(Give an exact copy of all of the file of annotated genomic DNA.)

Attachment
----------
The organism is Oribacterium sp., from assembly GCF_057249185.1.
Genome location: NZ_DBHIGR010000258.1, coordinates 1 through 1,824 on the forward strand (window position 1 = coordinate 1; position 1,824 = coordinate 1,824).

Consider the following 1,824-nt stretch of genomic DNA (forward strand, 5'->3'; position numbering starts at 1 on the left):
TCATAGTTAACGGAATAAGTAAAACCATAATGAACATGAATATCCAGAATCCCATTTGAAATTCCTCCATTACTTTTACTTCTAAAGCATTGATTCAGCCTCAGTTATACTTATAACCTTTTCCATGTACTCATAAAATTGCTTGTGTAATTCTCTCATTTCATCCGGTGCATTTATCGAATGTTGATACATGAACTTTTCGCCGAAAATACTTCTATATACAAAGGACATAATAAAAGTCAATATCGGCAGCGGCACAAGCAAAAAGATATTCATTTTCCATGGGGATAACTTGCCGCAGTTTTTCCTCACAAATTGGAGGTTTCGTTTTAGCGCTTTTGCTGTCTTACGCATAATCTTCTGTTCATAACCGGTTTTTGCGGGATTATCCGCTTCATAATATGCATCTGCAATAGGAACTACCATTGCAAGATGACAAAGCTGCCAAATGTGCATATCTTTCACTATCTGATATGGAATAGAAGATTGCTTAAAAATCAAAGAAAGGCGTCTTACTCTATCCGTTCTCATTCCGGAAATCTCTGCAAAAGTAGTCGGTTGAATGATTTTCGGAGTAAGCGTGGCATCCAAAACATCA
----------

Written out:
The organism is Oribacterium sp., from assembly GCF_057249185.1.
Genome location: NZ_DBHIGR010000258.1, coordinates 1 through 1,824 on the forward strand (window position 1 = coordinate 1; position 1,824 = coordinate 1,824).

Consider the following 1,824-nt stretch of genomic DNA (forward strand, 5'->3'; position numbering starts at 1 on the left):
TCATAGTTAACGGAATAAGTAAAACCATAATGAACATGAATATCCAGAATCCCATTTGAAATTCCTCCATTACTTTTACTTCTAAAGCATTGATTCAGCCTCAGTTATACTTATAACCTTTTCCATGTACTCATAAAATTGCTTGTGTAATTCTCTCATTTCATCCGGTGCATTTATCGAATGTTGATACATGAACTTTTCGCCGAAAATACTTCTATATACAAAGGACATAATAAAAGTCAATATCGGCAGCGGCACAAGCAAAAAGATATTCATTTTCCATGGGGATAACTTGCCGCAGTTTTTCCTCACAAATTGGAGGTTTCGTTTTAGCGCTTTTGCTGTCTTACGCATAATCTTCTGTTCATAACCGGTTTTTGCGGGATTATCCGCTTCATAATATGCATCTGCAATAGGAACTACCATTGCAAGATGACAAAGCTGCCAAATGTGCATATCTTTCACTATCTGATATGGAATAGAAGATTGCTTAAAAATCAAAGAAAGGCGTCTTACTCTATCCGTTCTCATTCCGGAAATCTCTGCAAAAGTAGTCGGTTGAATGATTTTCGGAGTAAGCGTGGCATCCAAAACATCA